Server 2012 (R2) Extended Security Updates – A Deep Dive

Server 2012 (R2) Extended Security Updates – A Deep Dive

Today, Tuesday, October 10th, 2023 marks the end of service for Server 2012 (R2). Are you prepared and ready to go with Extended Security Updates? If not, read this post to get up to speed with the details of ESU’s.

This blog post serves as a follow up to my first call to arms in regards to the impending Server 2012 (R2) End of Service deadline (you can read that here). This time lets dig deeper into how ESU’s will work both for servers hosted on Azure but also the new Azure Arc enabled machines option for enabling ESU’s.

Server 2012 (R2) VM’s running on Azure

We’ll start with what happens with Server 2012 (R2) virtual machines that are currently running on Azure (or maybe you’ve recently migrated them to take advantage of the free ESU license).

Microsoft is providing free ESU licenses to workloads present on Azure itself. This includes Azure Virtual Machines, Azure Dedicated Host, Azure VMWare Solutions, Nutanix Cloud Clusters on Azure, and Azure Stack Hub/Edge/HCI.

ESU licenses are automatically installed for eligible machines through the Azure Machine Agent that should be installed on all your Azure machines already. Eligibility of the machines is done through the Azure Instance Metadata Service meaning that Azure classic VM’s do require extra configuration as they don’t have access to that service.

A method to check if the license has been assigned correctly from within the VM is shown in the section outlining Azure Arc.

Azure Arc Enabled On-Premise Machines

If you’re running Server 2012 R2 machines on-premise then you’ll need to purchase Extended Security Update licenses.

For machines that are on-boarded into Azure Arc these licenses can be created and assigned all by yourself from within the Azure portal. Creating licenses this way you’ll take advantage of Azure’s monthly billing compared to needing to purchase yearly licenses. Pricing details can be found here.

Keep in mind that for these licenses you will be back-billed to October 10th, 2023 if you apply them at a later date. This will come in the form as ‘a one-time upfront charge for the months they missed after the end of support date, with billing coming in at the end of the month. For example, if a customer enrolls in January 2024, they will receive a one-time back-bill for October, November, and December 2023 during their first month.’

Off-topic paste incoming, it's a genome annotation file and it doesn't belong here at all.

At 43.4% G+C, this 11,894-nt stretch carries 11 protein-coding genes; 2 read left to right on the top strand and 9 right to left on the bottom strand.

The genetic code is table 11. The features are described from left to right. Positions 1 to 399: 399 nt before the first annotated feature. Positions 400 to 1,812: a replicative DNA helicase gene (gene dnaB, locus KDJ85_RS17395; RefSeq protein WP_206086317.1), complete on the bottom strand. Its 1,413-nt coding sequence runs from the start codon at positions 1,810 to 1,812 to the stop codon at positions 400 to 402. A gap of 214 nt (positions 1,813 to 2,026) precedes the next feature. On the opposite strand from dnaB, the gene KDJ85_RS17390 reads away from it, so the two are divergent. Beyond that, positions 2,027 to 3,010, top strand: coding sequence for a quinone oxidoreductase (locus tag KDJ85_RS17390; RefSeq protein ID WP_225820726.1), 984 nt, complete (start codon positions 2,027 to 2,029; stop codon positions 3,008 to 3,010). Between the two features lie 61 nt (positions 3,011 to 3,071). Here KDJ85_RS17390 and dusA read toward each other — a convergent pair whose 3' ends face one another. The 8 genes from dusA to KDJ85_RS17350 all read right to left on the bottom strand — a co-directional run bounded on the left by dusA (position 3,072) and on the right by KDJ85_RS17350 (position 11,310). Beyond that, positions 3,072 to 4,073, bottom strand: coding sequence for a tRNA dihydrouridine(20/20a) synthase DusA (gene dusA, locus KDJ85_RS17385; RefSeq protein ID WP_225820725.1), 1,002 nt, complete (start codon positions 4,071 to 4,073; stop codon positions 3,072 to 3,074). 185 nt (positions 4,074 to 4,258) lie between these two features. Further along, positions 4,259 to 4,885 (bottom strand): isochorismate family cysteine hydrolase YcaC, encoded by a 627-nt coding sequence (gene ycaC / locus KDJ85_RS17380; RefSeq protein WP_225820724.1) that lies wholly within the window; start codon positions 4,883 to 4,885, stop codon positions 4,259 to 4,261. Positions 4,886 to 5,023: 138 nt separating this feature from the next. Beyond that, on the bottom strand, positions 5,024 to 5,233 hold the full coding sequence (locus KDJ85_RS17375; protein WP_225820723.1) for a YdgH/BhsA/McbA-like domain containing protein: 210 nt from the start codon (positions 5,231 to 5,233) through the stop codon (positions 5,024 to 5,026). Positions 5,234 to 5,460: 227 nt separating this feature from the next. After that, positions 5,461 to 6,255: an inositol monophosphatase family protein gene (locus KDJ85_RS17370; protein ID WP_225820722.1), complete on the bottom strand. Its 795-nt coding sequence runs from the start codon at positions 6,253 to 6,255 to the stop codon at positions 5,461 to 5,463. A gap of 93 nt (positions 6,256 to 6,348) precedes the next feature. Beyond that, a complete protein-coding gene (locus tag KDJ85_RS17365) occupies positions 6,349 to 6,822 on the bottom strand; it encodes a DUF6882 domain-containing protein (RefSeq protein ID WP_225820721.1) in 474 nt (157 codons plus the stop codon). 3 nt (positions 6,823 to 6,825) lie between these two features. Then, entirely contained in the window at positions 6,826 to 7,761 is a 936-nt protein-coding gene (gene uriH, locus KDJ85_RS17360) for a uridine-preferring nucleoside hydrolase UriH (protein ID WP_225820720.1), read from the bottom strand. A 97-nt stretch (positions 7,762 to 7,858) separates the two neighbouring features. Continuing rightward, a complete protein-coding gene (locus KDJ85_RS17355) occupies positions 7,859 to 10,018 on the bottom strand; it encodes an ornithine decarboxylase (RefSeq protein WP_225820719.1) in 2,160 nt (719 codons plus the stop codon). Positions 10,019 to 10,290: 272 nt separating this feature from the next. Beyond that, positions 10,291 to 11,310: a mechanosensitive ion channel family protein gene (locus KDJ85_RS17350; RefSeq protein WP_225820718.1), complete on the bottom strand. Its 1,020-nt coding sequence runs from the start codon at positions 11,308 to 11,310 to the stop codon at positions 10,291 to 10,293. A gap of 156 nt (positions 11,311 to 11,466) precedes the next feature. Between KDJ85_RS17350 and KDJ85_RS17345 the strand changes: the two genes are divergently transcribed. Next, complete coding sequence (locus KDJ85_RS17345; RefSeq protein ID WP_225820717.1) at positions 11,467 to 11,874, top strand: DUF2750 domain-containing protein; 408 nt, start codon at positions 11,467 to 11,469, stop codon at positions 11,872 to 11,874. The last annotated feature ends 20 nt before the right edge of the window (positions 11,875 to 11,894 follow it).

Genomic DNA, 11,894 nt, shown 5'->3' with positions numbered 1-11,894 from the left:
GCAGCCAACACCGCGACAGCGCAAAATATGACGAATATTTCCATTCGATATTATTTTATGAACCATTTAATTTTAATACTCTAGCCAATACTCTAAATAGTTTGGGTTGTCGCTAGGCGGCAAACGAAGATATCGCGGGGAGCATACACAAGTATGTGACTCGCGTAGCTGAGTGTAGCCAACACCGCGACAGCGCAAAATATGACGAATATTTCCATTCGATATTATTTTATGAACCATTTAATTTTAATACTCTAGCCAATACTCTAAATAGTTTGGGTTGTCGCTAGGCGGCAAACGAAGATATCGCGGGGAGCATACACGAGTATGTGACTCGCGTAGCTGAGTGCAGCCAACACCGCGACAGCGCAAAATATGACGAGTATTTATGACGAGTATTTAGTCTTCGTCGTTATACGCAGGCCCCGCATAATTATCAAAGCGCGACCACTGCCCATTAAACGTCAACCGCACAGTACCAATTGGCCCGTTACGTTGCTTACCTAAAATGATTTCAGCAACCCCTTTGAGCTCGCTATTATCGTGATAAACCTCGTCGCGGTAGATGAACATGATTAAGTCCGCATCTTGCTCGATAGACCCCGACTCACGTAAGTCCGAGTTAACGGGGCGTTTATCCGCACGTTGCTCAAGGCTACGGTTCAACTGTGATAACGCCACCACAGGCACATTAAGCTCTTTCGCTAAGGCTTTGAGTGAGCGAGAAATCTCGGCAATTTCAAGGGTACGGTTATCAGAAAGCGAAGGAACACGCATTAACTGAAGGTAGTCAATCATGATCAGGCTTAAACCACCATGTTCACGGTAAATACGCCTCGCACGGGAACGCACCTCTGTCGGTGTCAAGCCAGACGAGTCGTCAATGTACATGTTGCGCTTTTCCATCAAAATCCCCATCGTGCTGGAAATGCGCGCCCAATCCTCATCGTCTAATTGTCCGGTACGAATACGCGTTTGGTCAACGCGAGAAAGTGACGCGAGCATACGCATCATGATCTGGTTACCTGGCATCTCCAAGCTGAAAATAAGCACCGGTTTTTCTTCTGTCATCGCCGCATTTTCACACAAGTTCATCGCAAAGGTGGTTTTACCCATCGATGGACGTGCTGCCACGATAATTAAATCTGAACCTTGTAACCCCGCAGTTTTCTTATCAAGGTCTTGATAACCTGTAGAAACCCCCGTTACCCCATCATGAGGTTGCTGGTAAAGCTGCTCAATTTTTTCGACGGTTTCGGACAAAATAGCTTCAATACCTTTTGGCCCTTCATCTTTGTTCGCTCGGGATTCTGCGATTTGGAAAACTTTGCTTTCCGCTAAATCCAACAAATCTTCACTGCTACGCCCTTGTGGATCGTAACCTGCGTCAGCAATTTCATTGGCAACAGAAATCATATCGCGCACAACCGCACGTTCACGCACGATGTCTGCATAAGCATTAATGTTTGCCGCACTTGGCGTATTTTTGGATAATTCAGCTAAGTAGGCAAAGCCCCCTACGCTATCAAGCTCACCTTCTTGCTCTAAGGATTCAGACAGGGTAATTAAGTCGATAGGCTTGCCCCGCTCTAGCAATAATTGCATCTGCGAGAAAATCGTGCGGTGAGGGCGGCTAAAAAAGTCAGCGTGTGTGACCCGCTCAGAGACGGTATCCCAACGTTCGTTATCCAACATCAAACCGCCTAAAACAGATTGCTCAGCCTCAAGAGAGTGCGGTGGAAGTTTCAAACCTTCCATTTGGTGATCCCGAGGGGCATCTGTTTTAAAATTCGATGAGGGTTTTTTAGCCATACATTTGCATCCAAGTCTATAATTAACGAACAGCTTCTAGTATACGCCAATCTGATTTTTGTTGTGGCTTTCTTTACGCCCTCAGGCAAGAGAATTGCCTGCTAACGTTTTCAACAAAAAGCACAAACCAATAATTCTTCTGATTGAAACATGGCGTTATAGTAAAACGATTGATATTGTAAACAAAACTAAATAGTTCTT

Creating an ESU License for Azure Arc Machines

I’ve setup a Server 2012 R2 machine on-premise for testing purposes and onboarded it for Azure Arc. It now shows up under the new ‘Extended Security Updates’ tab as an eligible resource for receiving ESU.

First we need to create a license under the ‘Licenses’ tab:

Fill in the required information and ensure you select the correct SKU and core type. Take care to read the documentation regarding which core types and the amount of core packs you require as this can get complicated depending on the scenario. More information can be found here.

Once the license has been created and activated it can be assigned to the previously listed eligible machines directly from Azure Arc:

Licenses are automatically installed once assigned, similar to the machines that are found in Azure through the Azure Connected Machine Agent. This can be confirmed by running the following command on the machine:

slmgr /dlv all

Lots of VM’s? Automate it!

Another advantage of being able to handle the licensing through Azure is the ability to script/program the creation and deployment of ESU licenses.

This is done through the Azure REST API and can be referenced here.

I haven’t seen any programs available yet that take advantage of this API in order to automate the licensing just yet but I’m sure those are around the corner. In any case, I probably wouldn’t recommend using this method as the licensing requirements and pricing are quite complicated and it’s much easier to use the Azure Arc portal.

What’s Next?

With ESU licenses installed there isn’t much else to do but wait for Microsoft to release new security updates. These will most likely come next month Patch Tuesday (second Tuesday of the month) and any machine with a valid license will automatically grab the new updates from whatever patch management solution is in place. This includes first/third-party tools such as Azure Patch Management or Solarwinds.

Conclusion

In this blog post we’ve taken a deeper look into how Extended Security Update licensing works for the now deprecated Server 2012 (R2) operating system. ESU’s will allow you to keep operating these systems securely for three more years under official Microsoft support as a last resort to upgrading them proper. Off course, it is still recommended to upgrade to the newer operating system versions.

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Authors
Modern Workplace consultant and a Microsoft MVP in Enterprise Mobility.
Modern Workplace consultant and a Microsoft MVP in Windows and Devices for IT.

Infrastructure architect with focus on Modern Workplace and Microsoft 365 security.

Cloud & security specialist with focus on Microsoft backend products and cloud technologies.

Cloud & security specialist with focus on Microsoft 365.

Cloud & Security Specialist, with a passion for all things Cybersecurity

Cloud and infrastructure security specialist with background in networking.

Infrastructure architect with focus on design, implementation, migration and consolidation.

Infrastructure consultant with focus on cloud solutions in Office365 and Azure.

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